Editor: David Reiss
Brooklyn Law School

October 15, 2015

Millennials, Paycheck to Paycheck

By David Reiss


The National Housing Conference and the Center for Housing Policy issued a report, Paycheck to Paycheck: A Snapshot of Housing Affordability for Millennial Workers. The report opens,

Public perception of millennials tends to paint a picture of highly educated hipsters living in city micro-units, or perpetual youth living in their parents’ basements. However, those stereotypes do not adequately portray the diversity of race, education, income, family types, living arrangements and employment among millennials.

In fact, most millennials do not live in micro-units or with their parents. Many are getting married and starting families. Even though millennials are more highly educated than previous generations, many face limited job prospects. And many millennial workers are in relatively low-paying jobs and have difficulty finding housing they can afford. As a result, they spend a burdensome share of their paycheck on housing, leaving little for other expenses, including student debt payments, savings for a mortgage down payment and childcare. (1)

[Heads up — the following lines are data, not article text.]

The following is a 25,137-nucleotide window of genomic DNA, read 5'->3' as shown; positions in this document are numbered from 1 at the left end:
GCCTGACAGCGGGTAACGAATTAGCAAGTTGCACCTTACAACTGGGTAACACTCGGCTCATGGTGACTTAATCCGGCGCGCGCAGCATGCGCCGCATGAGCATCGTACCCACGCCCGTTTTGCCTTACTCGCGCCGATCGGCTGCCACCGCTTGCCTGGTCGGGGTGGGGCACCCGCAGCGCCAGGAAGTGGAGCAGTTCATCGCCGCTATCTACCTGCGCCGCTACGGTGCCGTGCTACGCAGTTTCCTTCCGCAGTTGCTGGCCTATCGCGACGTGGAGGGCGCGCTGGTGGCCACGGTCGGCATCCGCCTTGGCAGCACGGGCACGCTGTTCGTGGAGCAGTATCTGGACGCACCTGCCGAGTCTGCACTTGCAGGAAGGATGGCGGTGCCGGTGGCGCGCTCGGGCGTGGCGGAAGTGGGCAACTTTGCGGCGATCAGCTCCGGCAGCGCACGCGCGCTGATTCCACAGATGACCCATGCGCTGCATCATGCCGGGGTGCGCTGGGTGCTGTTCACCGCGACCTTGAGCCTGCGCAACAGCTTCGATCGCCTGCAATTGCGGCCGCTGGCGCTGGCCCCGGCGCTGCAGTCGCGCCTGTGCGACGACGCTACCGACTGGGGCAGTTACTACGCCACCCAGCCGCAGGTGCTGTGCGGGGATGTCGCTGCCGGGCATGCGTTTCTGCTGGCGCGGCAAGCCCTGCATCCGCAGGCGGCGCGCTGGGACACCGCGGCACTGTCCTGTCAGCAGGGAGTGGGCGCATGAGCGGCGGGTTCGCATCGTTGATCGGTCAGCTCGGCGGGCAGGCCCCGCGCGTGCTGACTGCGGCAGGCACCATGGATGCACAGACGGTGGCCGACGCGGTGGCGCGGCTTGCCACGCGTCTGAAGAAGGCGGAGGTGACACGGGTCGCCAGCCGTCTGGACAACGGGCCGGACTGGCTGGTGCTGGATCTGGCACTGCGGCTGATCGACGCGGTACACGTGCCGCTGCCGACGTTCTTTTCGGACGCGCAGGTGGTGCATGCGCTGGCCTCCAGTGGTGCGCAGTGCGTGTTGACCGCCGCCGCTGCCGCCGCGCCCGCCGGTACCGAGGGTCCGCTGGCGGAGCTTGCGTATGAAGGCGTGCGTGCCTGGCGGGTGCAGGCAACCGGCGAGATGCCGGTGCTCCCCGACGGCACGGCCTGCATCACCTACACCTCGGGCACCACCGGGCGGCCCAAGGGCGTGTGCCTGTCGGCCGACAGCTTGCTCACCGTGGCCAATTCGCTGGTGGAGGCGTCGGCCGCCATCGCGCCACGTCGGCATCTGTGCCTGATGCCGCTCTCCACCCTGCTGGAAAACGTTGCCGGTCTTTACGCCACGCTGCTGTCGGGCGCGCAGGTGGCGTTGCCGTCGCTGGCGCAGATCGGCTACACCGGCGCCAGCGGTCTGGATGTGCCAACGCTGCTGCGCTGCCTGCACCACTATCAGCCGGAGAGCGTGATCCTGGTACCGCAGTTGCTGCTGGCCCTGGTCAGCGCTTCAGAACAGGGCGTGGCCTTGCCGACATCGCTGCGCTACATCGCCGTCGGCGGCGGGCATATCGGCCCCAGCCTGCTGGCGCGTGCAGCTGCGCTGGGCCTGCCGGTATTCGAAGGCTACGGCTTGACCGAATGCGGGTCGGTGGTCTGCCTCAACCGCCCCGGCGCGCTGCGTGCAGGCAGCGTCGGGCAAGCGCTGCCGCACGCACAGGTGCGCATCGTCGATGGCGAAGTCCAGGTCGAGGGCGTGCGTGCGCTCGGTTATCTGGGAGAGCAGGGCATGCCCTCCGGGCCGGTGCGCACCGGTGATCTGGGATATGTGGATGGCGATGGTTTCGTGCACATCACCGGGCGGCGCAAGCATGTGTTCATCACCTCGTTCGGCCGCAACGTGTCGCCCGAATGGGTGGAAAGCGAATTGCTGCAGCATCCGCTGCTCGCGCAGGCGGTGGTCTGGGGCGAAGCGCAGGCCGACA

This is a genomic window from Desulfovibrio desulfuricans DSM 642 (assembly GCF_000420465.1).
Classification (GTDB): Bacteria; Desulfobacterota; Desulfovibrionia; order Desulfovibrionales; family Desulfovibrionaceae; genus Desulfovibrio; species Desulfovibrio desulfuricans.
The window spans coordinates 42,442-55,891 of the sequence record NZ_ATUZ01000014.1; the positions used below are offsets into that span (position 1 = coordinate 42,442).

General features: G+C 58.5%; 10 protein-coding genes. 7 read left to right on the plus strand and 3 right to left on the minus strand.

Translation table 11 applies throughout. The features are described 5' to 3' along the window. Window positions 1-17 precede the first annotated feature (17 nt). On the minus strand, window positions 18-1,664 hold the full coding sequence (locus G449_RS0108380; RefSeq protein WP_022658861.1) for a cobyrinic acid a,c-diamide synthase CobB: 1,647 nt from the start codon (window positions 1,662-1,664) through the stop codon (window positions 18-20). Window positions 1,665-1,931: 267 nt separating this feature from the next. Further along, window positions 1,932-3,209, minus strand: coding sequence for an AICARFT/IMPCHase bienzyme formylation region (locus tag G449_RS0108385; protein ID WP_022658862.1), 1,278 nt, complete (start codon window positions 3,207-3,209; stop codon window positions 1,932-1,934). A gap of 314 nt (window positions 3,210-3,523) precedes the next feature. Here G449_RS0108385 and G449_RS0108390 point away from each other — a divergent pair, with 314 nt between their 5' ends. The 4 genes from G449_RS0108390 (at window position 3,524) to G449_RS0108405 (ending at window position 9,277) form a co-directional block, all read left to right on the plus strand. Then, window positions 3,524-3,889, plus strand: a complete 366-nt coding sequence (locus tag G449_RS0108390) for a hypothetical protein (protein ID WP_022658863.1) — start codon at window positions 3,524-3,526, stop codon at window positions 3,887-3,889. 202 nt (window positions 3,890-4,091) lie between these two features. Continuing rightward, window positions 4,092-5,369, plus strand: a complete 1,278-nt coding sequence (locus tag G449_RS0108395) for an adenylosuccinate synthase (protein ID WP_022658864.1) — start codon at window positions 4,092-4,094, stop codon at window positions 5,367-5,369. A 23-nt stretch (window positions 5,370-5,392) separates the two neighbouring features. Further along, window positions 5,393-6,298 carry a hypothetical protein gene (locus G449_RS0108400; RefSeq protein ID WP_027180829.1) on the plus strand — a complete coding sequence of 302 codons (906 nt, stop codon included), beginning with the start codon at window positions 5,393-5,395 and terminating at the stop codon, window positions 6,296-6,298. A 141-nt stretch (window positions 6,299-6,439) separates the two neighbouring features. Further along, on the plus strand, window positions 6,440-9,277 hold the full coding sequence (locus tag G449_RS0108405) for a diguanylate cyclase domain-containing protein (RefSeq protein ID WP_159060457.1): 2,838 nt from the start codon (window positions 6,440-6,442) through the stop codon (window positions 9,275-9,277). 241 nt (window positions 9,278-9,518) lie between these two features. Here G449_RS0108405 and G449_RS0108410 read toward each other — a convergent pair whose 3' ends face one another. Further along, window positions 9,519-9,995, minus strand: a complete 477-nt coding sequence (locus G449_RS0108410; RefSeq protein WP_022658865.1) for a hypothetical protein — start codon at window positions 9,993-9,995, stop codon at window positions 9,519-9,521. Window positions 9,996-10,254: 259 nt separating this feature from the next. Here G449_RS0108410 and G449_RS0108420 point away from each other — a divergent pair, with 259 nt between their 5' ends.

The report makes a variety of conservative assumptions. For instance, it assumes that a loan to value ratio of 28% of income and it assumes that households have only one worker. It proposes a variety of policies to expand mortgage credit, affordable housing subsidies and zoning reforms to increase the supply of housing.

Given that the report comes from two affordable housing advocacy groups, its policy proposals to increase the supply of affordable housing for millenials are not surprising. But I do think it is worth thinking about household formation a bit more in this context.

Many of us do not give much thought to how households form.  When we think about our own experience, we might conclude that when we had enough money to get our own place we did just that. But, in fact, the rate of household formation is significantly affected by broader economic forces, namely the state of the job market. If an individual does not believe that her income is stable, she will delay creating her own household. Thus, she might live with her parents or share an apartment with others. Reports like this one assume that there is a natural rate of household formation just as many people assume that there is a natural rate of homeownership. As a general rule, those people generally assume that higher is better.

It might be worth considering that household formation and homeownership rates are driven by the interplay of much larger forces. Instead of trying to move those rates for their own sake, it might be more important to look at fundamentals in the economy, like the unemployment rate and wage growth, and let household formation and homeownership rates take care of themselves.

| Permalink